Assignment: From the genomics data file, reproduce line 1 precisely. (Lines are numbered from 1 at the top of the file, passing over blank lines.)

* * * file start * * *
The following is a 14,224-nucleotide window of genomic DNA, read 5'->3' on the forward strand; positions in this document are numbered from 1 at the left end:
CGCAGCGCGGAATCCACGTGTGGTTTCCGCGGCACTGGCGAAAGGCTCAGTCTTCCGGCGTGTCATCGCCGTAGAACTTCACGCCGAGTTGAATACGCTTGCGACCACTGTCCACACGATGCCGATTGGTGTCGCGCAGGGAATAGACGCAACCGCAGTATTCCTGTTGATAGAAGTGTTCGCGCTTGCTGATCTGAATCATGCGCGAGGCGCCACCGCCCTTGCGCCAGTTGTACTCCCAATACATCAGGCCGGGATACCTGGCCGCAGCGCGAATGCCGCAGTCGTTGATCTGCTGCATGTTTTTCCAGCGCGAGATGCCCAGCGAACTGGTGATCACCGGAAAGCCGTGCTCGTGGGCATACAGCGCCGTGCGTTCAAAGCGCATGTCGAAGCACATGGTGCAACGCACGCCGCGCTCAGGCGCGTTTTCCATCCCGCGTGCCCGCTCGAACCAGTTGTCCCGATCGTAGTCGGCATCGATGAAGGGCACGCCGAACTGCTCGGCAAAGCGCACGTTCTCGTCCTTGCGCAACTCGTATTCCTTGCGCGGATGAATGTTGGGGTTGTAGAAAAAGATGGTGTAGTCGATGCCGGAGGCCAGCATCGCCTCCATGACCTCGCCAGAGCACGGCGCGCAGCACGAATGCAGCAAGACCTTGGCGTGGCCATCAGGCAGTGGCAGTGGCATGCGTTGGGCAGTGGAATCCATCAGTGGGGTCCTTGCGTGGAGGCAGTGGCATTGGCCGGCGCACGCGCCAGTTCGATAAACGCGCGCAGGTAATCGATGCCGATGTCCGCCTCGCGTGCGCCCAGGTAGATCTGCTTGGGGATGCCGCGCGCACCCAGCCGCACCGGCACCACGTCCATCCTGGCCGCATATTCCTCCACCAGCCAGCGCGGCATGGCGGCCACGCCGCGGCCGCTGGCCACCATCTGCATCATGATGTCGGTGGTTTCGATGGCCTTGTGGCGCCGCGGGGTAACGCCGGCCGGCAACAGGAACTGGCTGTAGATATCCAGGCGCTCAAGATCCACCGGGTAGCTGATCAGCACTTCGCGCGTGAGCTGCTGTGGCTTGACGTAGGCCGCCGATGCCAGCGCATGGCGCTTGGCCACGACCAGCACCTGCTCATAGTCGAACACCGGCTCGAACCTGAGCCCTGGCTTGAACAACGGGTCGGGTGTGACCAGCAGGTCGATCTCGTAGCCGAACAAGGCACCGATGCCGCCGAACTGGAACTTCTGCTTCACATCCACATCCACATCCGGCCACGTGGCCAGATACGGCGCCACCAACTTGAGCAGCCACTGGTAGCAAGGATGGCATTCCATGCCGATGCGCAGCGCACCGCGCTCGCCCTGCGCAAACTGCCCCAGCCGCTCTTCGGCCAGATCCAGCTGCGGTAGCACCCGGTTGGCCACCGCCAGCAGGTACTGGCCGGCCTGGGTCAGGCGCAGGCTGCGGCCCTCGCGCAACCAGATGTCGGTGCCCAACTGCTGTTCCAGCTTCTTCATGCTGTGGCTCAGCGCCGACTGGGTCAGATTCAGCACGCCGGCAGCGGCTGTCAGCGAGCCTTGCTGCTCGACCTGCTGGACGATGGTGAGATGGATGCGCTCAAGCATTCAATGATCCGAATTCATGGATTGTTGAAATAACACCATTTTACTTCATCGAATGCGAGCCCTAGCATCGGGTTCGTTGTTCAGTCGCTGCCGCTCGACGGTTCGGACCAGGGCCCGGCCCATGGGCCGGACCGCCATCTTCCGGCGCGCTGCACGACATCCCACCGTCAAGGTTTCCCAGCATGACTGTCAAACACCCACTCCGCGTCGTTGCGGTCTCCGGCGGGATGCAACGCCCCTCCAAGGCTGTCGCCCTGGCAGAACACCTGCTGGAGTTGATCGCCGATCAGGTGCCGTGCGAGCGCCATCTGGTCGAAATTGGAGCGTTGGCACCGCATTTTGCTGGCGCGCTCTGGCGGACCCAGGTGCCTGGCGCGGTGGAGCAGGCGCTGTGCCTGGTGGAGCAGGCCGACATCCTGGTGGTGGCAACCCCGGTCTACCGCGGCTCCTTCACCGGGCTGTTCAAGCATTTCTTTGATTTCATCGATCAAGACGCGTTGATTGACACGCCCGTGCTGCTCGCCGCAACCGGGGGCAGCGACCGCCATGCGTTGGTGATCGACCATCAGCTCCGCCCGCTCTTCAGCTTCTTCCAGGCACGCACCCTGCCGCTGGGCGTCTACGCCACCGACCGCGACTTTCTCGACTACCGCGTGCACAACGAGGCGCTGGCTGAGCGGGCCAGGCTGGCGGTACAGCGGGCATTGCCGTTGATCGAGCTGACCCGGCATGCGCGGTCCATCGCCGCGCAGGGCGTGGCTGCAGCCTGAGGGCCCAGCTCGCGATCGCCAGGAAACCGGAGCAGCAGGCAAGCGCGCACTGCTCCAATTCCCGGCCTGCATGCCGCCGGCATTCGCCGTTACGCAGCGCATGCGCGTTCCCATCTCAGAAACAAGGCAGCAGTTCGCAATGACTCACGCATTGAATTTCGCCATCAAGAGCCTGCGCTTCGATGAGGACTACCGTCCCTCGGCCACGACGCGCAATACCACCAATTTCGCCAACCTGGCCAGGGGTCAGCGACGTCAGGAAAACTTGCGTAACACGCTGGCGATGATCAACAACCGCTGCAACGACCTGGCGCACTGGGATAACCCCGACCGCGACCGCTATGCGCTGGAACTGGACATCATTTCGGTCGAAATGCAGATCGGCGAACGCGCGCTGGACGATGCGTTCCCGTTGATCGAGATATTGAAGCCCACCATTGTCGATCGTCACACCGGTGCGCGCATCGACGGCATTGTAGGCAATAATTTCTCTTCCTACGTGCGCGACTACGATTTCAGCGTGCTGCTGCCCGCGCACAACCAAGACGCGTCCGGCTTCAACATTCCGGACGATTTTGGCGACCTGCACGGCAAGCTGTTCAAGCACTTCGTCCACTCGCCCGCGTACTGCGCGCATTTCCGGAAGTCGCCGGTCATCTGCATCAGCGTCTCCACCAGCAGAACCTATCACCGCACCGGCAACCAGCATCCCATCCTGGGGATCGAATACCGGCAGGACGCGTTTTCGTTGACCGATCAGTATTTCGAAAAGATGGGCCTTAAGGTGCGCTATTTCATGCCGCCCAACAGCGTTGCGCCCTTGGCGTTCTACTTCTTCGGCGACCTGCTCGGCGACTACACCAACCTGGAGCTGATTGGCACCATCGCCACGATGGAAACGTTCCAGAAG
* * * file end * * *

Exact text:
The following is a 14,224-nucleotide window of genomic DNA, read 5'->3' on the forward strand; positions in this document are numbered from 1 at the left end: